I’ll add that the government already has the power to take your children away from you. Often times they abuse that power. I fucking hate the abuse of power….I’ll stop here before the rant builds up.

  20. What would really improve our parenting is the return of extended families. People were never meant to hot-house parent, particularly hot-house mother. This is a totally unnatural way to raise children and it shows.

  21. Well, I live in the South and am a strong supporter of public education. To me, government intervention is the only hope some of these kids have of being shown a world greater than their parents’ ignorance and bigotry and superstition.

    It makes sense to be wary of governmental intervention in adult citizens’ private lives… but it also makes sense to use government to intervene on behalf of minor citizens who would otherwise be brainwashed by their parents into becoming the next generation of brainless bigots.

  22. Extended families can be great, or they can be awful – take a look at family clans in rural Afghanistan, Pakistan, India for some examples. If the extended family is the way to go, we need to work on understanding which extended families are successful, and which aren’t. A scientific approach to parenting has been the ideal since Benjamin Spock, but grandparenting has been rather neglected.

    And it just isn’t given to everyone to have an extended family these days; what, if anything, can step in when there just isn’t an extended family to go to?

  23. Isn’t it nice that all this talk about extended families and such ignores the fact that we live in a hypercapitalist , international “free trade” economy that totally destroys family and heck, community formation? It’s a dog eat dog world where American workers often have to move hundreds or thousands of miles to find work or take two to three jobs as they are competing with slave laborers in China and prisoners in the US prison industrial complex, meanwhile automation gets more and more intelligent:

    C’mon, people. This stuff doesn’t exist in a vacuum. We make it harder to form families for all but the affluent yet at the same time we make it easier and easier to break them up via legal process or financial necessity. Indeed, the crises in families will continue until our governments learn that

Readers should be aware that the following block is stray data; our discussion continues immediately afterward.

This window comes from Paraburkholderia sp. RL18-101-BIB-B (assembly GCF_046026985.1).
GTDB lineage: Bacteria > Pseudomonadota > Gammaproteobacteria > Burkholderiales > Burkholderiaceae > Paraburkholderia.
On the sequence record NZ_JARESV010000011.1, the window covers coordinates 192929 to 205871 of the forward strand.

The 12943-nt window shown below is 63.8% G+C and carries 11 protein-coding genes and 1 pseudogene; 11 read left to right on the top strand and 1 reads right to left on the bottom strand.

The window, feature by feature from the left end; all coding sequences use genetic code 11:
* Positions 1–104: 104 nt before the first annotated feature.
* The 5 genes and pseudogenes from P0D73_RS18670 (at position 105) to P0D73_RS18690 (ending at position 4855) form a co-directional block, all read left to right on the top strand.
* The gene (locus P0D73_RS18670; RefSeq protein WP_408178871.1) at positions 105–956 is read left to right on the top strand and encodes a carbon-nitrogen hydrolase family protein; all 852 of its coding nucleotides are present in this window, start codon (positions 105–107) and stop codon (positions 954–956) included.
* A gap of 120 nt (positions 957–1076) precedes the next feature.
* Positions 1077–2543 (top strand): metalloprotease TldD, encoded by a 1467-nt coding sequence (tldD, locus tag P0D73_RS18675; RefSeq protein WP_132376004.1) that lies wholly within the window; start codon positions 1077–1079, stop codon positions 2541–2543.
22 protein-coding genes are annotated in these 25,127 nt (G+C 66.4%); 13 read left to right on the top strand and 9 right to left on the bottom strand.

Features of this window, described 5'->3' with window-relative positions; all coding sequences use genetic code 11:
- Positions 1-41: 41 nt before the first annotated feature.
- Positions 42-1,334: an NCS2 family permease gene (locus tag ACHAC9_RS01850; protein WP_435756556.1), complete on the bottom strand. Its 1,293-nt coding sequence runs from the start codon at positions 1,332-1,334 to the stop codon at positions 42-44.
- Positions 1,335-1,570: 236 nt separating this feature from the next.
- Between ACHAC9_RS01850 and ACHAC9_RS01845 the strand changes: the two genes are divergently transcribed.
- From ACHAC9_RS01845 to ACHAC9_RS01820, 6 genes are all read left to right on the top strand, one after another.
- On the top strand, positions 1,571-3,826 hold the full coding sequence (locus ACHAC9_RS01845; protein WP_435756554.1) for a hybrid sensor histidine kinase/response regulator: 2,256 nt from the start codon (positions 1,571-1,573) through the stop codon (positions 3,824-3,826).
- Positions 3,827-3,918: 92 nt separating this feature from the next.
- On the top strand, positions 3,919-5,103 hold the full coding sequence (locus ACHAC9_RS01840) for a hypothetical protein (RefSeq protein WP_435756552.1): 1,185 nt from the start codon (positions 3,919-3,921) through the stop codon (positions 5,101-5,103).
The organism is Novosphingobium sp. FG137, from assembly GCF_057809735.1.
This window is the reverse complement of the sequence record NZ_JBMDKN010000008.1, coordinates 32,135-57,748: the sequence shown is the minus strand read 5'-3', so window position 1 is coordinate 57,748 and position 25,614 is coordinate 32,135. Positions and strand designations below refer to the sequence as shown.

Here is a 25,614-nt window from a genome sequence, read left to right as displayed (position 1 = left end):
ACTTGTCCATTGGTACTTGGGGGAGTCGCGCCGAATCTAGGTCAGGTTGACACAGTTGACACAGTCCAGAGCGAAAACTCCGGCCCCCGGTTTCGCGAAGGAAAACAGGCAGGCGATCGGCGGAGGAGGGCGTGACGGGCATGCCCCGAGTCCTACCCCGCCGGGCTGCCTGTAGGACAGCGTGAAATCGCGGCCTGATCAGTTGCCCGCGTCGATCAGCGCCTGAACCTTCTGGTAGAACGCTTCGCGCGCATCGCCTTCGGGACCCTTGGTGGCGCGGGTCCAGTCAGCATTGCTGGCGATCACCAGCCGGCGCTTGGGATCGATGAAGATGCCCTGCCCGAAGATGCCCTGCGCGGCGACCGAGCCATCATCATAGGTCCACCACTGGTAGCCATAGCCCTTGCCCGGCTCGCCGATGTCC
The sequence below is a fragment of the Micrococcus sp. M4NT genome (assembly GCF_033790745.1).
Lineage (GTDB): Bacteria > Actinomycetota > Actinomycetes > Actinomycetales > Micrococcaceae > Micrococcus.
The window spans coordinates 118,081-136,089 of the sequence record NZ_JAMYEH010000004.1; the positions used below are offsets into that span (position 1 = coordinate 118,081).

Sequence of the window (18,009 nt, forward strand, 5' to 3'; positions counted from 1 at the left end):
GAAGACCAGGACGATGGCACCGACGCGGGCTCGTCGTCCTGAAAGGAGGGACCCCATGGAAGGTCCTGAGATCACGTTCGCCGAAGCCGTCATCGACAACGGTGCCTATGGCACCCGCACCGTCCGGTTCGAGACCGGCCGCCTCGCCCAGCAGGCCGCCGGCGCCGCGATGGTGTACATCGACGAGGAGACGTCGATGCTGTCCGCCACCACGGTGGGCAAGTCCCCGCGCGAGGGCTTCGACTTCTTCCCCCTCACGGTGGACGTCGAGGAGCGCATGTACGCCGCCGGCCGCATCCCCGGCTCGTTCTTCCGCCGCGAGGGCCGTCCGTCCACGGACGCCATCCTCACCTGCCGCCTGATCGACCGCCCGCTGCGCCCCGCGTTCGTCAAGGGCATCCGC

A. Too much meddling can be bad
    B. Economies exist to serve people and countries not the other way around
    And someone would want to add MORE government to this?

  24. “Isn’t it nice that all this talk about extended families and such ignores the fact that we live in a hypercapitalist , international “free trade” economy that totally destroys family and heck, community formation?”

    This is a good point. Capitalism, or more specifically a specific kind of capitalism, is what has eroded the extended family away. That kind of capitalism is the kind that grows up under the rule of law and in a strong civil society, the kind that privileges the individualover the group – and it is privilege; there is nothing natural about the supremacy of the individual over the group or even of the individual’s independence from the group.

    There is another kind of capitalism that privileges connections over individual effort – crony capitalism. And of course the strongets and nmost trustworthy connections are kin bons. You se this in overseas Chinese capitalism. Another form is Japanese or Korean crony capitalism and there, even when the dominant structure is the corporation, those corporations function in a feudalistic, almost familial way.

    Which type is more naturally powerful, more evolutionarily adaptive? The kind that requires the most effort to restrain or restrict.

    Which kind is that? The one the laws are aimed at.

    How do we ascertain that? We look at the nature of the laws, the types of activities they target.

    What activities do the laws target? They target secrecy. They require transparency of reporting – of ingredients in food, of materials in clothing, of financial transactions, of past performance etc.